What's changed, ten years since Jill Meagher's senseless murder?

What’s changed, ten years since Jill Meagher’s senseless murder?

Jill Meagher’s senseless rape and murder on Melbourne’s Sydney Road sparked an impassioned national debate on the safety of women in Australia but, 10 years on, how much has really changed, and isn’t it time that men stand up and do more about it?

It seems like a simple ask: can’t a woman or young girl walk home alone from a party or bar, without being assaulted and murdered? But, even in a country like Australia, the answer can still be no, they can’t.

This week marks a particularly chilling anniversary for Australian women and girls, the brutal, random murder of Jill Meagher. Jill was walking home along on Sydney Road, Brunswick when she was dragged into an alley, raped and strangled to death before her murderer hastily buried her in a shallow grave. Jill’s last ghostly image caught on a Sydney Road shop’s CCTV looking nervously over her shoulder after being followed by her attacker will forever haunt many Australian women who have walked home late and alone. We have clutched keys, pretended to phone imaginary boyfriends or changed our route to include busier, better-lit streets. That fear sets in as soon as the sun goes down; we can feel people following us from metres away and if that person is male we immediately go into fight-or-flight mode.

Immediately after Jill’s death 30,000 people took to the streets in anger. Five years later, in Carlton North’s Princes Park, 10,000 people lit candles for Dixon, and over in London, hundreds joined a vigil for Sabina Nessa, the young schoolteacher murdered as she walked home from the pub one year ago.

I don’t feel my daughter is any safer than when I grew up in the 1980s, and I would teach her the same safety techniques I have carried with me for decades. This is not progress.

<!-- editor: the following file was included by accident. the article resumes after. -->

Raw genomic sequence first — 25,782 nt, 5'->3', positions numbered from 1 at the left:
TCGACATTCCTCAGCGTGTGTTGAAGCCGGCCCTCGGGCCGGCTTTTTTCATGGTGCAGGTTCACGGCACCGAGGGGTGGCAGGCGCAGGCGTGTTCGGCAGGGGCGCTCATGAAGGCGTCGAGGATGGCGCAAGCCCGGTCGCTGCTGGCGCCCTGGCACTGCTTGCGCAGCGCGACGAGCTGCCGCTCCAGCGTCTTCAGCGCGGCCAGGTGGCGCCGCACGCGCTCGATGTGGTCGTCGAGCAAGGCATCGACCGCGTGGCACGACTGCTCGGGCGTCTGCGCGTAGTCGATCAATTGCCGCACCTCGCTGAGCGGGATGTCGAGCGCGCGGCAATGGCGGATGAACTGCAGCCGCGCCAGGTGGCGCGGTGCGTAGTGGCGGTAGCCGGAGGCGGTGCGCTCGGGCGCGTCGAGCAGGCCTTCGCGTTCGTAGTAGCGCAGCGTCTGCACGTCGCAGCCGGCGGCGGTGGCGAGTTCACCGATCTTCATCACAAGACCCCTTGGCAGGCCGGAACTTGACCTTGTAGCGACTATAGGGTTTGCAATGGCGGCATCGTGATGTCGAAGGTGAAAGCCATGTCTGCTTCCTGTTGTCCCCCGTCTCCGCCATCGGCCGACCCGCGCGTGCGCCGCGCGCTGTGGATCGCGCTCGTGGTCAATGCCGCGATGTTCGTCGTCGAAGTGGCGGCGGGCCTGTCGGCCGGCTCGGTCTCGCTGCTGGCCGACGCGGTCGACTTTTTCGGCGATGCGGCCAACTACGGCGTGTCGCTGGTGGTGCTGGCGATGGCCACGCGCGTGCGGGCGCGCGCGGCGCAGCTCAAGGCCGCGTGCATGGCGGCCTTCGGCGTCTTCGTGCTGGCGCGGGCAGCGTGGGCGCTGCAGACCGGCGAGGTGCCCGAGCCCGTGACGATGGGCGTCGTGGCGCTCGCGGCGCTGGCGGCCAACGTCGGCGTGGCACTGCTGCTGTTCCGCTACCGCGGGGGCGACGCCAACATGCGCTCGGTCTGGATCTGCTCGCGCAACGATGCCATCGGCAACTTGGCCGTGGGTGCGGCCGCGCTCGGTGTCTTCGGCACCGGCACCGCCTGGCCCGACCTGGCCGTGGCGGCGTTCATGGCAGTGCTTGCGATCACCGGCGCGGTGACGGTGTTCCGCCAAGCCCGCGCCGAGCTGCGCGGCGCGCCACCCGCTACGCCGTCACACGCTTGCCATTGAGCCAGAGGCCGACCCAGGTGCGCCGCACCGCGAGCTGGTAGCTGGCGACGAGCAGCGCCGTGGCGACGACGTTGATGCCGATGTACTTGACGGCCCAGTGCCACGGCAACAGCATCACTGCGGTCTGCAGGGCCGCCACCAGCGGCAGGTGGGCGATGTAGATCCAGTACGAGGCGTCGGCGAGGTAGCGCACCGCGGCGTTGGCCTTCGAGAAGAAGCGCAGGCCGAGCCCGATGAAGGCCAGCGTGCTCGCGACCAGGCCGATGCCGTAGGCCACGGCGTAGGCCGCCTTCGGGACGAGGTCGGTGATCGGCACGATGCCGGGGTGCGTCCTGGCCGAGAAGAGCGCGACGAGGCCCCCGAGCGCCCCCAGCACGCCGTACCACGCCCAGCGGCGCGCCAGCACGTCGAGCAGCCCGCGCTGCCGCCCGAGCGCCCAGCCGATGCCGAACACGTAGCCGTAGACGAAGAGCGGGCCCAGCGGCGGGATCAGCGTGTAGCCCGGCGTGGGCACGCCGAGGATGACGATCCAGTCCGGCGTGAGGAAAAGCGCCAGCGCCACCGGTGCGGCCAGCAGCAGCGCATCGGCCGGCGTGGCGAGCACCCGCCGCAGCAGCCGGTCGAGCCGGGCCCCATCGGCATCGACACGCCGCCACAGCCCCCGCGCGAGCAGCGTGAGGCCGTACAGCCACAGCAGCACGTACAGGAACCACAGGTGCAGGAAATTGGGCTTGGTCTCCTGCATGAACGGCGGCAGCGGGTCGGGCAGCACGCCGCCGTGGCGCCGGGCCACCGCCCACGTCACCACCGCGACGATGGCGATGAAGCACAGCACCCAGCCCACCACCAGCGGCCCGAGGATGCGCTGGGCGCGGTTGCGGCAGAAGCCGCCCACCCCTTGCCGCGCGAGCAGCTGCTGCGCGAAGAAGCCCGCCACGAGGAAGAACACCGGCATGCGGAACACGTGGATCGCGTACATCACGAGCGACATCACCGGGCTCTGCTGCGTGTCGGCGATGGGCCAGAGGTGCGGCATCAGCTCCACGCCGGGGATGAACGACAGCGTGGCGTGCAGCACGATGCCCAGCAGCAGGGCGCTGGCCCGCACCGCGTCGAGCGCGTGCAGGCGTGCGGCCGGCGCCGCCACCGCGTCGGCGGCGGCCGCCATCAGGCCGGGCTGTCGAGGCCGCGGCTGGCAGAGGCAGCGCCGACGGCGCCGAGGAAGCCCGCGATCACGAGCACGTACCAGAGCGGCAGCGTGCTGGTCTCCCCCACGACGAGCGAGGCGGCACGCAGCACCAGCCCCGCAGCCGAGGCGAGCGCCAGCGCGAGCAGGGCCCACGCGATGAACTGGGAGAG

Men continue to murder women at the rate of one woman a week. They are stalking and killing women they don’t know, and snuffing out the lives of women they purport to love. First Nations women, trans women, disabled women; mothers, daughters, sisters – and yet the issue is still seen as a woman’s problem.

This is a man problem.

When the murder of a woman makes headlines, many men appear shocked; they march, and they shout and they light candles. But then they return to living their lives and default to ignorance and silence. Very few are addressing this issue. This is not helping.

If all the men are shocked then who is doing the assaulting or the harassing? A part of the problem here is a deep disregard for women and girls in Australian society.

This is a national disgrace so devastatingly serious it feels like we need a Minister for Men’s Violence. Australian men are killing Australian women, weekly, like clockwork.

For every Meagher and Maarsawe there are names you don’t know quietly added to the Counting Dead Women website.